The story of Hiba, 19, a suicide bomber.

Can the

road-map put an end to all this?

By Sa'id Ghazali in Tubas, West Bank

27 May 2003

Even her family is baffled that Hiba Daraghmeh

insisted on covering herself from head to toe in a

dark brown, all-enveloping robe at all times. The

white veil she also wore - a badge of Islamic

fundamentalism - concealed her head, mouth and nose.

Only her almond-coloured eyes were visible to the

outside world.

The shy 19-year-old student of English literature

never spoke to men, and so avoided drinking coffee or

tea at the cafeteria of Al Quds Open University in her

home town, Tubas in the West Bank. All of her friends

were women. Even her cousin, Murad Daraghmeh, 20, also

a student at Al Quds, says: "I never saw her face. I

never talked to her. I never shook hands with her."

The first time the world saw her young face unveiled

was in a poster. Islamic Jihad released it, after her

death eight days ago.

Hiba was a suicide bomber. She detonated the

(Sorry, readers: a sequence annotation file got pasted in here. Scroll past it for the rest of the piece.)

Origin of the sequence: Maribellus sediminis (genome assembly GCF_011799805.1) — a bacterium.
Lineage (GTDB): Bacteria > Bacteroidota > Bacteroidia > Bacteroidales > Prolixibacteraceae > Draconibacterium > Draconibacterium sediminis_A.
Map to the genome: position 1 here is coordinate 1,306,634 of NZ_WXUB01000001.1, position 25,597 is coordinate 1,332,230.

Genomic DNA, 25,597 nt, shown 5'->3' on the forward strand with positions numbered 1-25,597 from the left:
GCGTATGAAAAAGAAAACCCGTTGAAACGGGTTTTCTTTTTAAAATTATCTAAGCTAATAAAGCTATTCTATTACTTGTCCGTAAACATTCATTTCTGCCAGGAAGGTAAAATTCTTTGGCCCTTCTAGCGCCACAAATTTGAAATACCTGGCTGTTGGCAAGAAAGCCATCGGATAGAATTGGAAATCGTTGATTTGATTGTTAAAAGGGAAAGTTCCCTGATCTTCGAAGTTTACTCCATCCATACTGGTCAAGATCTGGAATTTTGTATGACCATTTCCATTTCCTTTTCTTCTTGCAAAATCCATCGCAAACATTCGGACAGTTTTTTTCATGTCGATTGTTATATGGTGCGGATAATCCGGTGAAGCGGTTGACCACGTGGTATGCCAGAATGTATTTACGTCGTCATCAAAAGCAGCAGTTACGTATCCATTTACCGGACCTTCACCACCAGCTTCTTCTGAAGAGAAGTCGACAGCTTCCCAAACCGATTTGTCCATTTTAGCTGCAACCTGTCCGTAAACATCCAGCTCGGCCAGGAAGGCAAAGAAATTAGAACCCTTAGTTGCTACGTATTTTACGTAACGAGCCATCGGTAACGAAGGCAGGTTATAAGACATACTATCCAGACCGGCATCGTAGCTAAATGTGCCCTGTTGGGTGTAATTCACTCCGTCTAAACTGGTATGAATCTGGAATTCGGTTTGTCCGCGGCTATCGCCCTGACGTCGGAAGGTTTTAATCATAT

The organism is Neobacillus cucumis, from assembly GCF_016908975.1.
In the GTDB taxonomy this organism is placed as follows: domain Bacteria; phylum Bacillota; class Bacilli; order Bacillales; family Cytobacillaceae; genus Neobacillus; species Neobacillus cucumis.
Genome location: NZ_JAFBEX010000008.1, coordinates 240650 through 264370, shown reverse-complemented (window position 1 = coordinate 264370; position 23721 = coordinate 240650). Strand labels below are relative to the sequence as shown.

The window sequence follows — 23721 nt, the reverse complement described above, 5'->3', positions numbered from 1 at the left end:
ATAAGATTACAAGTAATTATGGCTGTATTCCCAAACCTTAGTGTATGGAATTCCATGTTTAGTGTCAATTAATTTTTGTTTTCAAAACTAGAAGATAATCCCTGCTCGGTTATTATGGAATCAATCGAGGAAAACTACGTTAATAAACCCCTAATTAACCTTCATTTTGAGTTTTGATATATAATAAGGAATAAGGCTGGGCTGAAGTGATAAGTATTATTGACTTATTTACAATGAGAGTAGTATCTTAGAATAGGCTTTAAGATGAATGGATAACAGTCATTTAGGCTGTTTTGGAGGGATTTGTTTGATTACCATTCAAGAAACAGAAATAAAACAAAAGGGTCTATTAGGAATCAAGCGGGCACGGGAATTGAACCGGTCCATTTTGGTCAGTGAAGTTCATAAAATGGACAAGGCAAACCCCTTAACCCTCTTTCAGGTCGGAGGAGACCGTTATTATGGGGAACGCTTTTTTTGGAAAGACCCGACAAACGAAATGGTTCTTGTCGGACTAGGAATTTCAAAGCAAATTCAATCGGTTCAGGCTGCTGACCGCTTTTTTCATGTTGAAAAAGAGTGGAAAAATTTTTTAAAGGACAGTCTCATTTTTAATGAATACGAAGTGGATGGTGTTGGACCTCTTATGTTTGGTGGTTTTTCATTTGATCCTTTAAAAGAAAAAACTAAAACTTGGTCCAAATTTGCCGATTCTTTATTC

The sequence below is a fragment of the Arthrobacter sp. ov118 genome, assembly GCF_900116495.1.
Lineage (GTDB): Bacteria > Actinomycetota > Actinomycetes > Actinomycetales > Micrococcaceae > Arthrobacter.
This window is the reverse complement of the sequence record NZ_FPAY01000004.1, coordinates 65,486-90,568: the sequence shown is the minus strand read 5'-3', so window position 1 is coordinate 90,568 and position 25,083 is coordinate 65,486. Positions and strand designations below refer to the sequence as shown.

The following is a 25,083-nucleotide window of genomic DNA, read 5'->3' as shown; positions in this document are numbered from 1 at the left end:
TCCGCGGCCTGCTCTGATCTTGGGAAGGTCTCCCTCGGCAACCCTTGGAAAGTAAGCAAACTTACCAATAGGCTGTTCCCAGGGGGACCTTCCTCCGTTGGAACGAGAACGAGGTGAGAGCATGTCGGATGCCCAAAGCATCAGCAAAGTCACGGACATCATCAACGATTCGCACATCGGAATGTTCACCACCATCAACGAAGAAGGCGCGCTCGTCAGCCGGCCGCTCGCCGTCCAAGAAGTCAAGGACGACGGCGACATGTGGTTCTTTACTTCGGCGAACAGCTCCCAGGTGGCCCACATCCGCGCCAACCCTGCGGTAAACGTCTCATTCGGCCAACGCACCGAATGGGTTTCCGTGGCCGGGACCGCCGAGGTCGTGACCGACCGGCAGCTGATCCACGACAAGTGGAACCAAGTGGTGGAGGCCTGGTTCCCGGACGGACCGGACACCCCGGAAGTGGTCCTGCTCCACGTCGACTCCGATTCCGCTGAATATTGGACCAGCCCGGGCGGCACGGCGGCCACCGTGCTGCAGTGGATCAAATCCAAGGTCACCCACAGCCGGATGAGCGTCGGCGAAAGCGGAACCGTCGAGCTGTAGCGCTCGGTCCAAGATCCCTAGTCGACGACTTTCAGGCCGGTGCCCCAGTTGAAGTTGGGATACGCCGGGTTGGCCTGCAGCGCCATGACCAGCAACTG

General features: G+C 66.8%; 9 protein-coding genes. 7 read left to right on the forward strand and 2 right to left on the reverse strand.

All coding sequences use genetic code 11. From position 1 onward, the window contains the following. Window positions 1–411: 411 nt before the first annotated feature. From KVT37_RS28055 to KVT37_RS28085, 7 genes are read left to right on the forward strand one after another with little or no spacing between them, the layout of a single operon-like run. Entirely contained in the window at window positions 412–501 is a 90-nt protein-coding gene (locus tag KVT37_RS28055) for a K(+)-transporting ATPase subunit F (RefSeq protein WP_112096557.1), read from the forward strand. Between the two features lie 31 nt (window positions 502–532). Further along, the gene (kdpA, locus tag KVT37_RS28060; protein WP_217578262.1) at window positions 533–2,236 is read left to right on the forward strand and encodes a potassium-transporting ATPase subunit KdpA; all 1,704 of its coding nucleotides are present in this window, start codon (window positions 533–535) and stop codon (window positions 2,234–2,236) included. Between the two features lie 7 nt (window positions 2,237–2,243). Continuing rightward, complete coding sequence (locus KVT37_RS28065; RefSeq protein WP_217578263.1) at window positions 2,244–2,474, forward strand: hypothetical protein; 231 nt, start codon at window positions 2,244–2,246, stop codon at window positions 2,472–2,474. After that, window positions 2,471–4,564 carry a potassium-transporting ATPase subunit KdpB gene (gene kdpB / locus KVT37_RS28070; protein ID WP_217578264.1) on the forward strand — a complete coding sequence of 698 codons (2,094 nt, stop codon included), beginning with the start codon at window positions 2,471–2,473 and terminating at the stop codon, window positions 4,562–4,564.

explosives around her waist outside the Amakim

Shopping Mall in the northern Israeli town of Afula,

killing three Israelis and wounding 48.

Eyewitnesses described a horrifying scene of rubble,

shattered glass and great pools of blood. As

casualties lay on the pavement, emergency workers

hunted in the ceiling to recover body parts. One of

the dead was a female security guard who had tried to

bar the student from entering the building. With the

others, she brought to 360 the victims killed by

suicide bombers in 32 months of the intifada.

Monday last week had dawned like any other in Hiba's

household. As usual, she said her prayers at dawn. She

insisted on preparing the family breakfast of cucumber

salad, bread, olive oil and thyme, and tea. Her

mother, Fatima, 45, recalls: "We ate. She washed the